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Pioneer Editorial: Cheers and Jeers

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opinion Bemidji,Minnesota 56619
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Pioneer Editorial: Cheers and Jeers
Bemidji Minnesota P.O. Box 455 56619

Plenty of chances to get informed for election

It seems politics at every level – from the president all the way to down to city council and school board – is dominating discussions from the kitchen table to public forums.


While debates between the Obama-Biden and Romney-Ryan camps are national news, a number of candidate forums are planned locally to help voters with the decision-making process before heading to the polls Nov. 6.

Previously, Lakeland TV, the Pioneer and KAXE combined efforts for legislative debates between District 2 and 5 candidates earlier this month.

Starting today, the League of Women Voters and Citizens for an Informed Electorate each are sponsoring forums at Bemidji City Hall to help candidates define their positions and views.

The forums, open to the public, will be broadcast on local television. Get informed on the candidates and issues to make informed decisions on Election Day.

More absentee voters

An increasing number of voters this year are seeking absentee ballots, which are most often cast by residents who have health issues or will be absent from their precinct on Election Day.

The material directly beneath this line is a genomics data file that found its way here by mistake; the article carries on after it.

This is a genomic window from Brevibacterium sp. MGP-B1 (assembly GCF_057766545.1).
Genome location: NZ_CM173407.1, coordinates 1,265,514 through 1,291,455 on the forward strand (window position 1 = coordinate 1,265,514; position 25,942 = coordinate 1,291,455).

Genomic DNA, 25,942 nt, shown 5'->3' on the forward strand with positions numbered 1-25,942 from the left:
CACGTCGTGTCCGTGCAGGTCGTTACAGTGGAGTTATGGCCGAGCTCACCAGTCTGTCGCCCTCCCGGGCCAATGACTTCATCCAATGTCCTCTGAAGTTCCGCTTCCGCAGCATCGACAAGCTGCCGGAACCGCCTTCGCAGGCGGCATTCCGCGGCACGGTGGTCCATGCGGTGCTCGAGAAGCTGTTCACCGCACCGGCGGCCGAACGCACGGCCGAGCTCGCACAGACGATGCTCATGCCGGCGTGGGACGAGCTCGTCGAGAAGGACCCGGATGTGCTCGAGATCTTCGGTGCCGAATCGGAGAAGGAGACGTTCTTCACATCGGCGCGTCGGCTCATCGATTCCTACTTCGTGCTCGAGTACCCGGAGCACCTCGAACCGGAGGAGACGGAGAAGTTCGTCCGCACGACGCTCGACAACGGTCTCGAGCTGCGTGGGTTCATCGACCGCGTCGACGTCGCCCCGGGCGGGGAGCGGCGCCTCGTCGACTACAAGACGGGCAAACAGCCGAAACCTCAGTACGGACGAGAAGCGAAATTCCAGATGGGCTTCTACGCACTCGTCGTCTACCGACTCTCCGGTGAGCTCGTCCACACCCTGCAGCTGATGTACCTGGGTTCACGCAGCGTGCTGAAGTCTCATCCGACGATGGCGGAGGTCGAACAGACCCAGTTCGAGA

More than 100,000 Minnesotans have asked for absentee ballots this fall, and more than 40 percent have been returned.

Anecdotally, Kay Mack, auditor/treasurer in Beltrami County, said her office also has had a high number of requests. The number is expected to increase as residents cast ballots before heading out to hunt.

For those planning ahead, the absentee ballot periods runs through Nov. 5. In Beltrami County. Voters can cast ballots absentee at the courthouse between 10 a.m. and 3 p.m. Nov. 3 and until 5 p.m. Nov. 5.

‘Part of the process’

Last week Minnesota’s Secretary of State Mark Ritchie stopped at Bemidji State University for a voter registration rally as a part of an initiative to encourage student participation in the Nov. 6 general election.

“Why should students register? Because it really matters,” Ritchie said. “A bunch of people fought and died for this right and it’s your opportunity to honor them by being part of the process.”

The event was designed to make sure Minnesotans are registered by today’s deadline.

Citizens can still register on Election Day, but registering in advance is a useful and simple way to help casting your ballot simpler next month.